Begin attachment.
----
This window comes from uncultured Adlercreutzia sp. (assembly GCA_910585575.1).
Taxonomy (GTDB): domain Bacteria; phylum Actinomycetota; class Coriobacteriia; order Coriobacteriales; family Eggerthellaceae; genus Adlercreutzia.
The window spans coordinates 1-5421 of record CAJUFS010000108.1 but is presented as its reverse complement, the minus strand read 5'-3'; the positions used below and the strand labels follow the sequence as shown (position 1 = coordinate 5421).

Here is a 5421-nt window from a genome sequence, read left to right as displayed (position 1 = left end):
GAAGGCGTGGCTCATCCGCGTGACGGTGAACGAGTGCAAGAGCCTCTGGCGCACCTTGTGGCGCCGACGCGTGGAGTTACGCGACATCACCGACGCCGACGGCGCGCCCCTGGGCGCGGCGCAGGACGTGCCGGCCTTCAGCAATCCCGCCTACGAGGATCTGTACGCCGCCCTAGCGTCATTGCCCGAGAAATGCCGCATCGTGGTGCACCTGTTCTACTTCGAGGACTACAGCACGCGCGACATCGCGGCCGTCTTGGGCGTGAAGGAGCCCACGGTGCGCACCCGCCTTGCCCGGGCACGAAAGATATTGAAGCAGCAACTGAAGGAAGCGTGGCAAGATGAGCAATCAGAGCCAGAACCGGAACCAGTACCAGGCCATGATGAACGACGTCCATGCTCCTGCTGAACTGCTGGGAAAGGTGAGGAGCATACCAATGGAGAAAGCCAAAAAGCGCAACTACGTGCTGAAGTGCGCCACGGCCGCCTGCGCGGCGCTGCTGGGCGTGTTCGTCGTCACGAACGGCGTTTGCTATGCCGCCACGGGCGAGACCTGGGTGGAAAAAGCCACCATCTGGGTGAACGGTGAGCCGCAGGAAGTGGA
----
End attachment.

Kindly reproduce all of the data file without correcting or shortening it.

This window comes from uncultured Adlercreutzia sp. (assembly GCA_910585575.1).
Taxonomy (GTDB): domain Bacteria; phylum Actinomycetota; class Coriobacteriia; order Coriobacteriales; family Eggerthellaceae; genus Adlercreutzia.
The window spans coordinates 1-5421 of record CAJUFS010000108.1 but is presented as its reverse complement, the minus strand read 5'-3'; the positions used below and the strand labels follow the sequence as shown (position 1 = coordinate 5421).

Here is a 5421-nt window from a genome sequence, read left to right as displayed (position 1 = left end):
GAAGGCGTGGCTCATCCGCGTGACGGTGAACGAGTGCAAGAGCCTCTGGCGCACCTTGTGGCGCCGACGCGTGGAGTTACGCGACATCACCGACGCCGACGGCGCGCCCCTGGGCGCGGCGCAGGACGTGCCGGCCTTCAGCAATCCCGCCTACGAGGATCTGTACGCCGCCCTAGCGTCATTGCCCGAGAAATGCCGCATCGTGGTGCACCTGTTCTACTTCGAGGACTACAGCACGCGCGACATCGCGGCCGTCTTGGGCGTGAAGGAGCCCACGGTGCGCACCCGCCTTGCCCGGGCACGAAAGATATTGAAGCAGCAACTGAAGGAAGCGTGGCAAGATGAGCAATCAGAGCCAGAACCGGAACCAGTACCAGGCCATGATGAACGACGTCCATGCTCCTGCTGAACTGCTGGGAAAGGTGAGGAGCATACCAATGGAGAAAGCCAAAAAGCGCAACTACGTGCTGAAGTGCGCCACGGCCGCCTGCGCGGCGCTGCTGGGCGTGTTCGTCGTCACGAACGGCGTTTGCTATGCCGCCACGGGCGAGACCTGGGTGGAAAAAGCCACCATCTGGGTGAACGGTGAGCCGCAGGAAGTGGA